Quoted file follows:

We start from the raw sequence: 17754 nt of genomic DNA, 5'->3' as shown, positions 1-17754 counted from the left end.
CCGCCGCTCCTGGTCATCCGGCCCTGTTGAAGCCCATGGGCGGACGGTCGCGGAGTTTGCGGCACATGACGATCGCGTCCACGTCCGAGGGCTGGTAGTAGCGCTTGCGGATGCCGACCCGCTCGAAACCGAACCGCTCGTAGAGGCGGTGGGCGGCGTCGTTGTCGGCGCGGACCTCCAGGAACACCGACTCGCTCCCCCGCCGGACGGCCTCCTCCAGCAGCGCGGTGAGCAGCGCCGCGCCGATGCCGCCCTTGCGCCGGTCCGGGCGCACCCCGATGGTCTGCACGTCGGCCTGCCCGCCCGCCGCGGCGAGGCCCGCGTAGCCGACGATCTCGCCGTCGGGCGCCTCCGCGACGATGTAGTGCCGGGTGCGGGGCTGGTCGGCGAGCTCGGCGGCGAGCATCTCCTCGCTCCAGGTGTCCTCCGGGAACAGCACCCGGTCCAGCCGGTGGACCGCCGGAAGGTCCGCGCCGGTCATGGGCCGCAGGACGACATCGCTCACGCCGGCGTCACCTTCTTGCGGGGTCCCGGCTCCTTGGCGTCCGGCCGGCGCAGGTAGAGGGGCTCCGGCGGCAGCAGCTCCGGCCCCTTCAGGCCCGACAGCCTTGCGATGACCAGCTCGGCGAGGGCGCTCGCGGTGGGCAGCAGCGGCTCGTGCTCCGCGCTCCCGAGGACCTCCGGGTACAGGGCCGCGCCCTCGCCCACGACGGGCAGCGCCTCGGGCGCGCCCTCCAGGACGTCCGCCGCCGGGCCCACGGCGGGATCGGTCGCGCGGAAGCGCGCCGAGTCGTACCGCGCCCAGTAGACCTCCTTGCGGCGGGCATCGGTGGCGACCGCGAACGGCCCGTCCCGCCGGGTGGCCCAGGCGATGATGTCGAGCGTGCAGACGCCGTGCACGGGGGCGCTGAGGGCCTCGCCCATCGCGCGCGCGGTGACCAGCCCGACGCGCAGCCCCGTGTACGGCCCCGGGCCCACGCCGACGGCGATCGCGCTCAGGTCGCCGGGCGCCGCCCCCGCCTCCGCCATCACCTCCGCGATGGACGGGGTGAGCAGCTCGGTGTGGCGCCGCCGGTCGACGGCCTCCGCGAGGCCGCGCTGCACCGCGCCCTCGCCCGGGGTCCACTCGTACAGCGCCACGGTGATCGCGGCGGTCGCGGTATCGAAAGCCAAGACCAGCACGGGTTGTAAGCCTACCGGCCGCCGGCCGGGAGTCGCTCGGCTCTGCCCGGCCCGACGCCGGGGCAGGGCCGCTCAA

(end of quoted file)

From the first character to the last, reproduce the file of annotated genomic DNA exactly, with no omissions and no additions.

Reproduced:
We start from the raw sequence: 17754 nt of genomic DNA, 5'->3' as shown, positions 1-17754 counted from the left end.
CCGCCGCTCCTGGTCATCCGGCCCTGTTGAAGCCCATGGGCGGACGGTCGCGGAGTTTGCGGCACATGACGATCGCGTCCACGTCCGAGGGCTGGTAGTAGCGCTTGCGGATGCCGACCCGCTCGAAACCGAACCGCTCGTAGAGGCGGTGGGCGGCGTCGTTGTCGGCGCGGACCTCCAGGAACACCGACTCGCTCCCCCGCCGGACGGCCTCCTCCAGCAGCGCGGTGAGCAGCGCCGCGCCGATGCCGCCCTTGCGCCGGTCCGGGCGCACCCCGATGGTCTGCACGTCGGCCTGCCCGCCCGCCGCGGCGAGGCCCGCGTAGCCGACGATCTCGCCGTCGGGCGCCTCCGCGACGATGTAGTGCCGGGTGCGGGGCTGGTCGGCGAGCTCGGCGGCGAGCATCTCCTCGCTCCAGGTGTCCTCCGGGAACAGCACCCGGTCCAGCCGGTGGACCGCCGGAAGGTCCGCGCCGGTCATGGGCCGCAGGACGACATCGCTCACGCCGGCGTCACCTTCTTGCGGGGTCCCGGCTCCTTGGCGTCCGGCCGGCGCAGGTAGAGGGGCTCCGGCGGCAGCAGCTCCGGCCCCTTCAGGCCCGACAGCCTTGCGATGACCAGCTCGGCGAGGGCGCTCGCGGTGGGCAGCAGCGGCTCGTGCTCCGCGCTCCCGAGGACCTCCGGGTACAGGGCCGCGCCCTCGCCCACGACGGGCAGCGCCTCGGGCGCGCCCTCCAGGACGTCCGCCGCCGGGCCCACGGCGGGATCGGTCGCGCGGAAGCGCGCCGAGTCGTACCGCGCCCAGTAGACCTCCTTGCGGCGGGCATCGGTGGCGACCGCGAACGGCCCGTCCCGCCGGGTGGCCCAGGCGATGATGTCGAGCGTGCAGACGCCGTGCACGGGGGCGCTGAGGGCCTCGCCCATCGCGCGCGCGGTGACCAGCCCGACGCGCAGCCCCGTGTACGGCCCCGGGCCCACGCCGACGGCGATCGCGCTCAGGTCGCCGGGCGCCGCCCCCGCCTCCGCCATCACCTCCGCGATGGACGGGGTGAGCAGCTCGGTGTGGCGCCGCCGGTCGACGGCCTCCGCGAGGCCGCGCTGCACCGCGCCCTCGCCCGGGGTCCACTCGTACAGCGCCACGGTGATCGCGGCGGTCGCGGTATCGAAAGCCAAGACCAGCACGGGTTGTAAGCCTACCGGCCGCCGGCCGGGAGTCGCTCGGCTCTGCCCGGCCCGACGCCGGGGCAGGGCCGCTCAA